I agree with you about Mahler. In his Des Knaben Wunderhorn songs, many of the texts refer to soldiers and war. It's significant that Mahler chose those particular texts - it suggests that he might have sensed some political unrest in the air.

    Schubert and Schumann also wrote songs about soldiers and war.

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  14. #69
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    Quote Originally Posted by Woodduck View Post
    Have pro-Mahler posts been culled?
    Speculating. I'm a pro-Mahler guy that voted for Wagner so culled in that sense. I doubt there is more than 1 or 2 (if even that many) votes for Wagner as a protest vote against Mahler. For the inverse, I'd bet it's a lot more.
    Last edited by bz3; May-22-2017 at 03:38.

  15. #70
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    Quote Originally Posted by Woodduck View Post
    Bernstein was big on the "Mahler as prophet" idea. I'm skeptical. I think Mahler's own nature accounts sufficiently for the character of his music. Foreshadowing doom and gloom seems a peculiar reason to like something - but then that's me, looking for a light at the end of the tunnel that's due to collapse on me any day now.
    I think Mahler was prophetizing just about everything. His 8th symphony was utterly optimistic.

    Btw, I like Mahler's 8th the best. I have enough of that doomsday stuff in my head already.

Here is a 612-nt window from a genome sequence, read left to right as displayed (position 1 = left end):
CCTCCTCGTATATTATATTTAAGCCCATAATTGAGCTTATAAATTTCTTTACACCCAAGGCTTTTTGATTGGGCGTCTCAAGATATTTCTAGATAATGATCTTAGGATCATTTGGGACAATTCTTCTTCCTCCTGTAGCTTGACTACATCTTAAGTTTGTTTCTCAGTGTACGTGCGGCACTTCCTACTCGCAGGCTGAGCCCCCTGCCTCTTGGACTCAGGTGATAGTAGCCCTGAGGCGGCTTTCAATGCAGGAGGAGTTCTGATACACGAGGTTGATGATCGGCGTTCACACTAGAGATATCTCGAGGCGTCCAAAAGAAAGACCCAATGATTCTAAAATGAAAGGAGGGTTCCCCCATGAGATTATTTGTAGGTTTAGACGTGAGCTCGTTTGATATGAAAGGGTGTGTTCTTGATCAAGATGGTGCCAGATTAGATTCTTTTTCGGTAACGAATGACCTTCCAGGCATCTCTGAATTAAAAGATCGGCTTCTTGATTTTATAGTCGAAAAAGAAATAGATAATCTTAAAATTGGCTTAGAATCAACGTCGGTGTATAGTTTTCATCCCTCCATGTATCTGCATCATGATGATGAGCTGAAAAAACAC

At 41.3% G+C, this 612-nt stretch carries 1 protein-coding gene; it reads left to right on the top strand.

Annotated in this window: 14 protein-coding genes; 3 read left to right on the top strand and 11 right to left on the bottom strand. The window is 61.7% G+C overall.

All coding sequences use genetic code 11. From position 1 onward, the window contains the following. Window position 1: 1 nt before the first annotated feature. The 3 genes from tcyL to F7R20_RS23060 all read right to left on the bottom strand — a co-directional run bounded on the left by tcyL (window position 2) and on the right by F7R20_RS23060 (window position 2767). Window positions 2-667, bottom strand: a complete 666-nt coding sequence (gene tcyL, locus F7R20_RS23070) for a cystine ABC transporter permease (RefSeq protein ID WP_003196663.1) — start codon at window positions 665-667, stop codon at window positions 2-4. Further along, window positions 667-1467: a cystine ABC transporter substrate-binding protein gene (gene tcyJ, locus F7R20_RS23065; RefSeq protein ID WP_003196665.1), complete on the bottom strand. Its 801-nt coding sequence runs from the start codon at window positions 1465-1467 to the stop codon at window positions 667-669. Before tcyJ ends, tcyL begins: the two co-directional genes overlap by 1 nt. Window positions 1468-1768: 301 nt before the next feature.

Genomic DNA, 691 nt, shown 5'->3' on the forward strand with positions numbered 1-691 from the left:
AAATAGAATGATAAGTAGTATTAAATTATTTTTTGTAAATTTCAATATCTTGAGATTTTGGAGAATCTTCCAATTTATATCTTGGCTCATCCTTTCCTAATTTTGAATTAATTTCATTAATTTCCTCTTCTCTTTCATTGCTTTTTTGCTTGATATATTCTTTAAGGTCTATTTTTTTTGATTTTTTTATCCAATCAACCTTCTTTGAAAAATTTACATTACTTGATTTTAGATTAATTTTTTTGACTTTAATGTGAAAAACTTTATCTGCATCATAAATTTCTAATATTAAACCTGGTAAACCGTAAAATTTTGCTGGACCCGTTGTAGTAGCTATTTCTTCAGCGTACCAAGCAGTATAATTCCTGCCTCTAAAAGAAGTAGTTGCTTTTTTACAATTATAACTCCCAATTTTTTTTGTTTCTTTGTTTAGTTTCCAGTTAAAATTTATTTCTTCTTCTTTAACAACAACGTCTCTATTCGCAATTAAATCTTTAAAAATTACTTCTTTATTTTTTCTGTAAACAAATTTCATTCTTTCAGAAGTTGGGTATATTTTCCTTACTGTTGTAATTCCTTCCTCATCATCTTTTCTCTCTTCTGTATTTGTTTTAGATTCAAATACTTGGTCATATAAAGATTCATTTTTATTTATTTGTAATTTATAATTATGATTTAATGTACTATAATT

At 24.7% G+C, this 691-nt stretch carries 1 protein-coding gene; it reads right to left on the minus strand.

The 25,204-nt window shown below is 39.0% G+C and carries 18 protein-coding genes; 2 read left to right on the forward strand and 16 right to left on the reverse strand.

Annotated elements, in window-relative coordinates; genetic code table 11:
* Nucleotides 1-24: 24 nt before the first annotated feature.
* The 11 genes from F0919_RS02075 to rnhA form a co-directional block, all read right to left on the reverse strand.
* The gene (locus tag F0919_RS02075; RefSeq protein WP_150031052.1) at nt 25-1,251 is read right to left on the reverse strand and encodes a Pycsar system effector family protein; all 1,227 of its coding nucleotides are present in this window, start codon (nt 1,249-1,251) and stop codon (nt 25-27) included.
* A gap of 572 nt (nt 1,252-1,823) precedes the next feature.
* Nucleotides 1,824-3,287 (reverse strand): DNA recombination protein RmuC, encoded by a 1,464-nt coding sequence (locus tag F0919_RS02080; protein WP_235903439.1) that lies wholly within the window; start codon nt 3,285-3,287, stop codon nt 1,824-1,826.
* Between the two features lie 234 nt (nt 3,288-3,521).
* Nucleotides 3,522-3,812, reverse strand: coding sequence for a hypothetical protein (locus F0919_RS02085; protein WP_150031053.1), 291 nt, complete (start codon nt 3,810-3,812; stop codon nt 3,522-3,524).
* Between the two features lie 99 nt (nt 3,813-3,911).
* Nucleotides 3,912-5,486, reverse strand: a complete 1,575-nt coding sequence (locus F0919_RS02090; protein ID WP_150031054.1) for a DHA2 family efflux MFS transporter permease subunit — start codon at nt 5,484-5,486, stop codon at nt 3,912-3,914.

16. #71
    Senior Member jdec's Avatar
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    Quote Originally Posted by bz3 View Post
    Speculating. I'm a pro-Mahler guy that voted for Wagner so culled in that sense. I doubt there is more than 1 or 2 (if even that many) votes for Wagner as a protest vote against Mahler. For the inverse, I'd bet it's a lot more.
    Really? who are your suspects?

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  18. #72
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    Quote Originally Posted by jdec View Post
    Really? who are your suspects?
    The lady doth protest too much, methinks.

  19. #73
    Senior Member jdec's Avatar
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    Quote Originally Posted by bz3 View Post
    The lady doth protest too much, methinks.
    The lady doth speculate too much, methinks.

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  21. #74
    Senior Member Woodduck's Avatar
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    There need to be severe penalties for protest votes. Like being forced to listen to the finale of Mahler's 7th or the Ride of the Valkyries for three hours straight.

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  23. #75
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    Quote Originally Posted by Florestan View Post
    I prefer both. Wagner for opera. Mahler for symphonies.
    But what if you have to choose.